Despite his spectacular all-around performance in the NBA Finals, Cleveland Cavaliers superstar LeBron James knows he must do even more to prevent the Golden State Warriors from capturing the title.
The Warriors are on the brink of their first crown since 1975, leading the best-of-seven championship series 3-2 entering Tuesday's game six in Cleveland.
But James has faith in himself and his team to answer the must-win challenge and force a seventh game Friday back in California.
"I feel confident because I'm the best player in the world. It's that simple," James said.
"We've got enough to win it. We'll worry about Tuesday first. But if we protect home like we've been capable of doing, we force a game seven."
James has carried an injury-hit squad on his back in the finals, averaging 36.6 points, 12.4 rebounds and 8.8 assists. But the Warriors have won the past two games, wearing down the Cavs with a fast lineup in game three and having NBA Most Valuable Player Steph Curry outshoot James in the final decisive minutes of game five.
"I've got to be better," James said. "I don't put a ceiling on what I'm capable of doing. I know I'm shouldering a lot of the burden, but it is what it is.
"I want to do whatever it takes to help our team win. I haven't been able to do that the last two games."
James has been the finisher on more than half of every Cleveland possession in the finals, his heavy scoring load mandated by the loss of Kyrie Irving to a fractured left kneecap in the finals opener and forward Kevin Love to a separated shoulder in the first playoff round.
"Tremendous is even an understatement for how he's played in the series," Cavaliers coach Dave Blatt said of James. "Under the current set of circumstances, that's what we've got to get and he's bringing it. You don't see that every day, what he's doing. You've got to take your hat off to him."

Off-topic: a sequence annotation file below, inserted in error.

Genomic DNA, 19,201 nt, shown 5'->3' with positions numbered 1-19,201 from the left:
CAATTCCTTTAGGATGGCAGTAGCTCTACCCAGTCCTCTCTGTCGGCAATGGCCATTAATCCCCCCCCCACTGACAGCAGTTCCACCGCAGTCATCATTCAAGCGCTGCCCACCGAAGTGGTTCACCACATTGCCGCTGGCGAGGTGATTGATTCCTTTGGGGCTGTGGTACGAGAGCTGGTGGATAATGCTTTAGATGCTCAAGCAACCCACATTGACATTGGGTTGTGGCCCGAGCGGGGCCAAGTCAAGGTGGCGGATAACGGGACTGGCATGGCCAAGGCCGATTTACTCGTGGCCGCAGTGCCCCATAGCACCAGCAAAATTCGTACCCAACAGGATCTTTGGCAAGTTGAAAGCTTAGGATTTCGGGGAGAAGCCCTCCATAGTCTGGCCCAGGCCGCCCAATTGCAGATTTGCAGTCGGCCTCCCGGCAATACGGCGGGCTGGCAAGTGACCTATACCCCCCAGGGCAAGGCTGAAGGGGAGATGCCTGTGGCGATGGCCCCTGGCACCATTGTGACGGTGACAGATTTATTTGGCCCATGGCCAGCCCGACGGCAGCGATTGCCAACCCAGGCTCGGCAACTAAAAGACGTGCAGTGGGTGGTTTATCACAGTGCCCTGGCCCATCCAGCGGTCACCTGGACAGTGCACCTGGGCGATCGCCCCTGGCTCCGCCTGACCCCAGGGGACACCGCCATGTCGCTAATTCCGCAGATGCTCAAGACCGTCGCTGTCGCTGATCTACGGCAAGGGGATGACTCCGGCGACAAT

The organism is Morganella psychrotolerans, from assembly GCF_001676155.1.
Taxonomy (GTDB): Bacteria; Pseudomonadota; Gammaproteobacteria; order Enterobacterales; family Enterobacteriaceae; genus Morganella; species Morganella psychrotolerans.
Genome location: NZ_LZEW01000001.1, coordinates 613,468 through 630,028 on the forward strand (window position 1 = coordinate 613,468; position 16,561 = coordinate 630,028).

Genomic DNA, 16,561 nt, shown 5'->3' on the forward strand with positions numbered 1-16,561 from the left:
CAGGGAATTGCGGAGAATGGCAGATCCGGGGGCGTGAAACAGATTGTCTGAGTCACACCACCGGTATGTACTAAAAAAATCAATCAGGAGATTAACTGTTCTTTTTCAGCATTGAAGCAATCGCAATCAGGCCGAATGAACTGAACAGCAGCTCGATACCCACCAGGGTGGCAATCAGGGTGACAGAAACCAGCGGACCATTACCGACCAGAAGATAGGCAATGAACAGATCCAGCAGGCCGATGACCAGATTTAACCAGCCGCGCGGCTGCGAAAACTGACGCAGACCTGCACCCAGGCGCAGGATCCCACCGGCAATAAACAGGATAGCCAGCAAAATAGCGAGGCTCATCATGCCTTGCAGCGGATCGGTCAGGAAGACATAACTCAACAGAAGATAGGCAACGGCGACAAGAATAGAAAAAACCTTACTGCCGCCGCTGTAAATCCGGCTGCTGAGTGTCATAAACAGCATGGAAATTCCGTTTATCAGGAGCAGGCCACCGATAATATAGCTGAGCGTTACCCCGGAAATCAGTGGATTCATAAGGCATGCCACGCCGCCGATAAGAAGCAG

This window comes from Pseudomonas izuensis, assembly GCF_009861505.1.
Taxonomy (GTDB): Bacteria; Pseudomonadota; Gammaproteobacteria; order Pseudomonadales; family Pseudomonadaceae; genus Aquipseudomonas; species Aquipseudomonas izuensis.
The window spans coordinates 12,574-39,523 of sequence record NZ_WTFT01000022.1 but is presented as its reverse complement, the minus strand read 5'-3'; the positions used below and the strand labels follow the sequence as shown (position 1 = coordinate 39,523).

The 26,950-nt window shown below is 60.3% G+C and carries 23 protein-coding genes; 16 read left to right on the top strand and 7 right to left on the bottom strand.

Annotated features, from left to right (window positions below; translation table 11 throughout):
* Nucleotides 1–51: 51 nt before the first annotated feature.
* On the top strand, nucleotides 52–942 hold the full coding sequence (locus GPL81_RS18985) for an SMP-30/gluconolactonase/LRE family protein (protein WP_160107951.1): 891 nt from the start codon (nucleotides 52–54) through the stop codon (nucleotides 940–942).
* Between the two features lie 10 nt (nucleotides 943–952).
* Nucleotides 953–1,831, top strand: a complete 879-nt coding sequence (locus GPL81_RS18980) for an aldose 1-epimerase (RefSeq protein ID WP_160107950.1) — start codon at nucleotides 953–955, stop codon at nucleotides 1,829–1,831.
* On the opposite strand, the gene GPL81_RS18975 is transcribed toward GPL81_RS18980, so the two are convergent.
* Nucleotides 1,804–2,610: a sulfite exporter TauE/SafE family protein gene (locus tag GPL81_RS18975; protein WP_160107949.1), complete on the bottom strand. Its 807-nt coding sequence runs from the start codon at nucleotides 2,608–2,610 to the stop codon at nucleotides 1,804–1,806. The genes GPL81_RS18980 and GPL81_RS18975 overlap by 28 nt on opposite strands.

As far as James doing more after scoring 40 points, grabbing 14 rebounds and dealing 11 assists, Blatt said: "Should I expect more than 40 (points) and a triple-double? I don't know. You tell me."
James could join Jerry West of the 1969 Los Angeles Lakers as the only NBA Finals Most Valuable Player from the losing side if he cannot rally the Cavs, the hometown club he vowed to make a champion when he left Miami for Cleveland last July.
"He's doing whatever he can to win a championship. That's what the best player on the planet does," Cavaliers guard Mike Miller said. "We have to continue working and when he plays like that we have to find ways to win."
When LeBron rallied Miami
James has won a title in this situation before. Just two seasons ago, San Antonio led Miami 3-2 but the Heat rallied to win the last two games to take the crown.
And James plays well in games where his team faces elimination, producing 31.9 points, 10.1 rebounds and 6.4 assists in 14 such career contests.
"He can always do more. We can all always do more," Cleveland guard Iman Shumpert said. "This isn't something where we think we're not capable of beating the Warriors. They made the plays down the stretch. They took care of their home floor and now we must take care of ours."
James could fall to 2-4 in finals appearances, having split four in four years with Miami and lost his first with Cleveland in 2007. It's a far cry from prior NBA superstar Michael Jordan going 6-for-6 in finals with Chicago in the 1990s.
But more than that, it would extend the title drought for Cleveland sports teams that stretches back 51 years to the 1964 NFL Browns.
James needs only 12 points to become just the sixth player in NBA history to reach 5,000 career playoff points, joining Jordan, Kareem Abdul-Jabbar, Kobe Bryant, Shaquille O'Neal and Tim Duncan.